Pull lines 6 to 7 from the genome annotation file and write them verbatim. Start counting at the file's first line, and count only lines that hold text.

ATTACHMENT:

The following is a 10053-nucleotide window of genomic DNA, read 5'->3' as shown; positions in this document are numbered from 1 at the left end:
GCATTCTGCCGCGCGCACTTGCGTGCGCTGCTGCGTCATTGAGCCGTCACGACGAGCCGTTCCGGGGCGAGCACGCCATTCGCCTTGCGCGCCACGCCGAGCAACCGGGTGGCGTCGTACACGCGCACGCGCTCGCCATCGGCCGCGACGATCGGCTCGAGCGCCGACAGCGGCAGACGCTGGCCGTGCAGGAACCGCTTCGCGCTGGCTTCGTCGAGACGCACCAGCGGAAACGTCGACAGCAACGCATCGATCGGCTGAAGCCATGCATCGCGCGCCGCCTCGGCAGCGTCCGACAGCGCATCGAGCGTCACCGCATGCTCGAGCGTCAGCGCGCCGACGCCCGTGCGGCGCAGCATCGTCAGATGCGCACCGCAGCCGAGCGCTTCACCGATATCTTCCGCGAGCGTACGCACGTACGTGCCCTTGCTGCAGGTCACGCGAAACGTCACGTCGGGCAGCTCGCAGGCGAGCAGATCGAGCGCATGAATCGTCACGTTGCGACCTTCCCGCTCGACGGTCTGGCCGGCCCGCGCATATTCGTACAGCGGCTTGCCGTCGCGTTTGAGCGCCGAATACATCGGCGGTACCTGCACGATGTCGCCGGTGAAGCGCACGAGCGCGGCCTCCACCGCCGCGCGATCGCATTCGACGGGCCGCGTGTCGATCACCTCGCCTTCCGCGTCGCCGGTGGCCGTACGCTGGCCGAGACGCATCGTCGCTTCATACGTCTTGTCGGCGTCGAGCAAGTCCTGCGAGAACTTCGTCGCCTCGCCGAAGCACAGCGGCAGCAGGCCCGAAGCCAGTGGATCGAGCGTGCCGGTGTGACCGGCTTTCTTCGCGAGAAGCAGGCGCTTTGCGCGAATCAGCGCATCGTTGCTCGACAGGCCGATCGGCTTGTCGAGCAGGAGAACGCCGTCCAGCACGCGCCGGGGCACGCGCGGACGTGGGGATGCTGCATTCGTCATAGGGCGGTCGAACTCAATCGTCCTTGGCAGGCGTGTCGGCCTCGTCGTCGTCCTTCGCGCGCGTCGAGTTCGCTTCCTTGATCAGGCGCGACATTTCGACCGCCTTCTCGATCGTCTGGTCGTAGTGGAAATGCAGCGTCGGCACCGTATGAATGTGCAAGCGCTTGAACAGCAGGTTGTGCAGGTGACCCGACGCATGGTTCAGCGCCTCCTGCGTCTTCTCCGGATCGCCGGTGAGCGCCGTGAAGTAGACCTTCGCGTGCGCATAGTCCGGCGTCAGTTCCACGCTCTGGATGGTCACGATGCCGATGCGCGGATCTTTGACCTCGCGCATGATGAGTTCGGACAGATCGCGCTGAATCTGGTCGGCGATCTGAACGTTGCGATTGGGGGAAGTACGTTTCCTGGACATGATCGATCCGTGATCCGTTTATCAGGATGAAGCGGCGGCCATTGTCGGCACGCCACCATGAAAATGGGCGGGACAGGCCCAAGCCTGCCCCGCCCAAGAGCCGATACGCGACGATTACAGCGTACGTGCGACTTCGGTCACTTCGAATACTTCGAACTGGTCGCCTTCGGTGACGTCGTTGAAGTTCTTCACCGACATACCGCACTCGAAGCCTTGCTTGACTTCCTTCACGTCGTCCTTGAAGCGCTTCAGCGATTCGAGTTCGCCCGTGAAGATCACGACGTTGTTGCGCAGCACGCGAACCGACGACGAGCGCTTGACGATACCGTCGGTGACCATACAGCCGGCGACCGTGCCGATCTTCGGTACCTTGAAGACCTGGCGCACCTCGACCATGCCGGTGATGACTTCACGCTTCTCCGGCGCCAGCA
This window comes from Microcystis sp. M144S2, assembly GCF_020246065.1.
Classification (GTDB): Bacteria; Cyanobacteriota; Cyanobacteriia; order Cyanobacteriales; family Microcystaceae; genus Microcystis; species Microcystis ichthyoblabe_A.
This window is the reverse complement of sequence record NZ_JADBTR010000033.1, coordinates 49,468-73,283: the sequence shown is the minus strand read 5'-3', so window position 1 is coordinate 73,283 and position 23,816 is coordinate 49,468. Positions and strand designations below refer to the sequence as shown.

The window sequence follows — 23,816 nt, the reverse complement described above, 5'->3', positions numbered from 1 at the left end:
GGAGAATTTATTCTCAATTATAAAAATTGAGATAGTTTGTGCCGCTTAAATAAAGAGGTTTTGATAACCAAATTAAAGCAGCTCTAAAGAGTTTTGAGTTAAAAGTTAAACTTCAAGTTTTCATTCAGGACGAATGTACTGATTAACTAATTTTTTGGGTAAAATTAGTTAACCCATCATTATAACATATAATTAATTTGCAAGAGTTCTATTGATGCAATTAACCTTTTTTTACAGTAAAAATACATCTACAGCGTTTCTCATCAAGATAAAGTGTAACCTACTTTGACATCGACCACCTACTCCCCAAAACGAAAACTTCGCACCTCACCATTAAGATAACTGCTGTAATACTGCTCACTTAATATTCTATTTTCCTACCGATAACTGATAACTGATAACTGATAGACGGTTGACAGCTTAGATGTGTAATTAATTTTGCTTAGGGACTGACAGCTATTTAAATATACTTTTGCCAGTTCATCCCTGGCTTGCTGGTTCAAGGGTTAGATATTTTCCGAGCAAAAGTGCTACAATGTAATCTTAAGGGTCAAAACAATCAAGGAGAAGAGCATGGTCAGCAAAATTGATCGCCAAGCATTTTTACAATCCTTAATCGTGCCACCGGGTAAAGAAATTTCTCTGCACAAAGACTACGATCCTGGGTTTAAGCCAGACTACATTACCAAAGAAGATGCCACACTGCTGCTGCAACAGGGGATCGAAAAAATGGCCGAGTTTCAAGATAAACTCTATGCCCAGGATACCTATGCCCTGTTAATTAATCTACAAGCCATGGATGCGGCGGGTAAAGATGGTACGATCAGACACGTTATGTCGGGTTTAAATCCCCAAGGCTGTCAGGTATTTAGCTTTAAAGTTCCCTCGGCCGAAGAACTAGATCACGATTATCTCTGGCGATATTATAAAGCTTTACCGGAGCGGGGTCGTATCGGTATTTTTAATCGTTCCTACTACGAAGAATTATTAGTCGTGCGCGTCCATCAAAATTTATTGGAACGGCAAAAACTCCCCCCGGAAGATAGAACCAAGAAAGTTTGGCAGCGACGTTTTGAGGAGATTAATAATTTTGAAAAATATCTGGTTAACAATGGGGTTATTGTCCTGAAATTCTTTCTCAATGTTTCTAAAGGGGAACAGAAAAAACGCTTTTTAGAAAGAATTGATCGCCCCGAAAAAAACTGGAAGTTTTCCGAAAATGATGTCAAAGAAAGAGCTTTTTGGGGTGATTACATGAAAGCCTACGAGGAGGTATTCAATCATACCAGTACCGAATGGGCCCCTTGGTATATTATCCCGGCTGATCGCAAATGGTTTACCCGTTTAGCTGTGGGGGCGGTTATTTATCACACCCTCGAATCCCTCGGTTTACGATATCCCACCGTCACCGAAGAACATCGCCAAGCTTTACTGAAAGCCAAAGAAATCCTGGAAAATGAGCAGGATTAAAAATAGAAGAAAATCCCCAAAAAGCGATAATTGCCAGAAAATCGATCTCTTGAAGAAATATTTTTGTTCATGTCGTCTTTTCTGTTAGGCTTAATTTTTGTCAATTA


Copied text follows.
The window sequence follows — 23,816 nt, the reverse complement described above, 5'->3', positions numbered from 1 at the left end:
GGAGAATTTATTCTCAATTATAAAAATTGAGATAGTTTGTGCCGCTTAAATAAAGAGGTTTTGATAACCAAATTAAAGCAGCTCTAAAGAGTTTTGAGTTAAAAGTTAAACTTCAAGTTTTCATTCAGGACGAATGTACTGATTAACTAATTTTTTGGGTAAAATTAGTTAACCCATCATTATAACATATAATTAATTTGCAAGAGTTCTATTGATGCAATTAACCTTTTTTTACAGTAAAAATACATCTACAGCGTTTCTCATCAAGATAAAGTGTAACCTACTTTGACATCGACCACCTACTCCCCAAAACGAAAACTTCGCACCTCACCATTAAGATAACTGCTGTAATACTGCTCACTTAATATTCTATTTTCCTACCGATAACTGATAACTGATAACTGATAGACGGTTGACAGCTTAGATGTGTAATTAATTTTGCTTAGGGACTGACAGCTATTTAAATATACTTTTGCCAGTTCATCCCTGGCTTGCTGGTTCAAGGGTTAGATATTTTCCGAGCAAAAGTGCTACAATGTAATCTTAAGGGTCAAAACAATCAAGGAGAAGAGCATGGTCAGCAAAATTGATCGCCAAGCATTTTTACAATCCTTAATCGTGCCACCGGGTAAAGAAATTTCTCTGCACAAAGACTACGATCCTGGGTTTAAGCCAGACTACATTACCAAAGAAGATGCCACACTGCTGCTGCAACAGGGGATCGAAAAAATGGCCGAGTTTCAAGATAAACTCTATGCCCAGGATACCTATGCCCTGTTAATTAATCTACAAGCCATGGATGCGGCGGGTAAAGATGGTACGATCAGACACGTTATGTCGGGTTTAAATCCCCAAGGCTGTCAGGTATTTAGCTTTAAAGTTCCCTCGGCCGAAGAACTAGATCACGATTATCTCTGGCGATATTATAAAGCTTTACCGGAGCGGGGTCGTATCGGTATTTTTAATCGTTCCTACTACGAAGAATTATTAGTCGTGCGCGTCCATCAAAATTTATTGGAACGGCAAAAACTCCCCCCGGAAGATAGAACCAAGAAAGTTTGGCAGCGACGTTTTGAGGAGATTAATAATTTTGAAAAATATCTGGTTAACAATGGGGTTATTGTCCTGAAATTCTTTCTCAATGTTTCTAAAGGGGAACAGAAAAAACGCTTTTTAGAAAGAATTGATCGCCCCGAAAAAAACTGGAAGTTTTCCGAAAATGATGTCAAAGAAAGAGCTTTTTGGGGTGATTACATGAAAGCCTACGAGGAGGTATTCAATCATACCAGTACCGAATGGGCCCCTTGGTATATTATCCCGGCTGATCGCAAATGGTTTACCCGTTTAGCTGTGGGGGCGGTTATTTATCACACCCTCGAATCCCTCGGTTTACGATATCCCACCGTCACCGAAGAACATCGCCAAGCTTTACTGAAAGCCAAAGAAATCCTGGAAAATGAGCAGGATTAAAAATAGAAGAAAATCCCCAAAAAGCGATAATTGCCAGAAAATCGATCTCTTGAAGAAATATTTTTGTTCATGTCGTCTTTTCTGTTAGGCTTAATTTTTGTCAATTA